Horizontal Gene Transfer and Antibiotic Resistance: A New Threat?
The world is facing a new threat to human health. It’s called horizontal gene transfer (HGT) and it involves the movement of genes from one organism to another. HGT occurs when an organism acquires a foreign DNA sequence through some sort of physical or chemical means. For example, a bacterium might ingest a virus that contains a genetic material that allows it to survive. Or, a fungus may acquire a bacterial genome by consuming the cell wall of another organism. Although HGT has been well-documented in plants and fungi, there was a belief in the scientific community that it was not a threat to human health. This is because HGT occurs mainly at the genetic level and its effects are usually limited to physical traits, such as color, smell, or growth patterns. However, the recent development of a new class of antibiotics that has completely wiped out several types of drug-resistant bacteria has researchers worried that HGT may be more than just a theory.
HGT is indeed a threat to human health. Each year, thousands of people die each year as a result of antibiotic resistant bacteria. This toll continues to rise each year.
Although the medical community has made many strides in this area, these have been mostly limited to the treatment of infected patients. In terms of prevention, there has been little success. One of the reasons for this is that it is hard to keep up with the rate that these deadly disease mutate. However, with the implementation of HGT, this could change. If a new class of drug-resistant disease could be created through HGT, it would be nearly impossible to stop. It is for this reason that the medical community needs to do everything within its power to prevent HGT from becoming a reality.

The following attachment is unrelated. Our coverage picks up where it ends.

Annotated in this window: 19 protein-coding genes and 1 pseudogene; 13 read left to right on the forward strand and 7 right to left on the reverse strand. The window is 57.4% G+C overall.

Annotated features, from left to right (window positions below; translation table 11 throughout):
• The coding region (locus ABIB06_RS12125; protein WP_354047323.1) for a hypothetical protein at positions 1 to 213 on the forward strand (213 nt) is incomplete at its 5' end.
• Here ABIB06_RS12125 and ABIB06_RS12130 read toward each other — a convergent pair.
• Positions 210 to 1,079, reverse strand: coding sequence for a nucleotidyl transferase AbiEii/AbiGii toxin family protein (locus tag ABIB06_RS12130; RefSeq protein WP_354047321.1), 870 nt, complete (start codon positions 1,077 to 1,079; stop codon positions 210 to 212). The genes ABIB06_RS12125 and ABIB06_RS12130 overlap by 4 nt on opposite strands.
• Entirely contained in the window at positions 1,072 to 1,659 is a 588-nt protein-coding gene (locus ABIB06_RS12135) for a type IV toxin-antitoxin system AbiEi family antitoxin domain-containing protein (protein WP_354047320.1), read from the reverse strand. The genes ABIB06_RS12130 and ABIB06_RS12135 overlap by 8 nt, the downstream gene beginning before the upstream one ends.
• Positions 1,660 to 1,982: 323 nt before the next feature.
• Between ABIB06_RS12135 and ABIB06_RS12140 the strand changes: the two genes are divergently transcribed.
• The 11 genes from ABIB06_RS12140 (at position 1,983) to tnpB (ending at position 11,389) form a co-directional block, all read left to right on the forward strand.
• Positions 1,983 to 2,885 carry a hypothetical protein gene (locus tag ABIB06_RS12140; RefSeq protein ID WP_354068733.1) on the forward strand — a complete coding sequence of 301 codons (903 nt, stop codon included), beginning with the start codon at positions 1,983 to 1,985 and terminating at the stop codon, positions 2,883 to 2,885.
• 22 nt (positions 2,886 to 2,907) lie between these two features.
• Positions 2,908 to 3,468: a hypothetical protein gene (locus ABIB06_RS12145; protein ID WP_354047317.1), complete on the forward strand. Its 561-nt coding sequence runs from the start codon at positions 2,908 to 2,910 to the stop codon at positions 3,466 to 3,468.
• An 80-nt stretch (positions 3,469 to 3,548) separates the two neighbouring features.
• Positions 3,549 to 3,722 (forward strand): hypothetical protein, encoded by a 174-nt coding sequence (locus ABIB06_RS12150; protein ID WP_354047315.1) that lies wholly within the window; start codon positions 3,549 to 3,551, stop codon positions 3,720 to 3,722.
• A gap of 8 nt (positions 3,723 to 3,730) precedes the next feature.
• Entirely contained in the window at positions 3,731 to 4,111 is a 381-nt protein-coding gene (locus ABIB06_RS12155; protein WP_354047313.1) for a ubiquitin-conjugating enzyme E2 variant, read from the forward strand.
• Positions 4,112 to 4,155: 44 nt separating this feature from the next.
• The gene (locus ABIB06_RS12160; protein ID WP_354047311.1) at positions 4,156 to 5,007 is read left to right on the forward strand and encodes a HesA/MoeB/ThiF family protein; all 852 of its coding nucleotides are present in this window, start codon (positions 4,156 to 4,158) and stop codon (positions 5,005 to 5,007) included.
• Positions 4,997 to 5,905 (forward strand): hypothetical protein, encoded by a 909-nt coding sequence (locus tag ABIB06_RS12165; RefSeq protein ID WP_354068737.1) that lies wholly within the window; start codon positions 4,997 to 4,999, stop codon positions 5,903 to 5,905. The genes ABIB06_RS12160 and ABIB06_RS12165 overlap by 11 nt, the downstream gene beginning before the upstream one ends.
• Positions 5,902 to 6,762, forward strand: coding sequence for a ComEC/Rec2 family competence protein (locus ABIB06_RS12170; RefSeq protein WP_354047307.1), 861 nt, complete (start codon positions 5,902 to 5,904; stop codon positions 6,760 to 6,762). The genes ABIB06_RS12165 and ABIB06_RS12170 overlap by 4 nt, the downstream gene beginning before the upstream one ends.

Genes are the building blocks of all living organisms. They control everything from the production of proteins, which carry out most of the functions in the body to determining eye color. The human body has approximately 25,000 genes.
They are divided into groups called chromosomes. Each chromosome consists of two identical strands that spiral around each other. The strands are made up of chemicals called base pairs. There are only four different base pairs (C, G, A, and T) which are the building blocks of DNA. Every chromosome has a “start” and “stop” base pair. This is important because it determines when a gene is turned on and off. If a chromosome does not have a “start” base pair, the gene is never turned on. On the other hand, if it does not have a “stop” base pair, then that gene is never turned off. This is how traits like red hair or blue eyes can be dominant in certain individuals.
Most of the time, genes are transferred from one generation to the next through a process called vertical gene transfer. During this process, special enzymes go into each cell and extract the DNA of each chromosome. Afterward, a cell divides, and the chromosomes split up between the two cells.
Then, each chromosome divides into two strands and the base pairs bind together to form a molecule of DNA. This is when the cell undergoes vertical gene transfer. This process occurs when a parent passes on traits to their offspring.
However, in recent years, scientists have found a second way that genes are transferred. This process is called horizontal gene transfer. During this process, a cell does not divide, the chromosome does not split up and the base pairs do not bind together to form a molecule of DNA.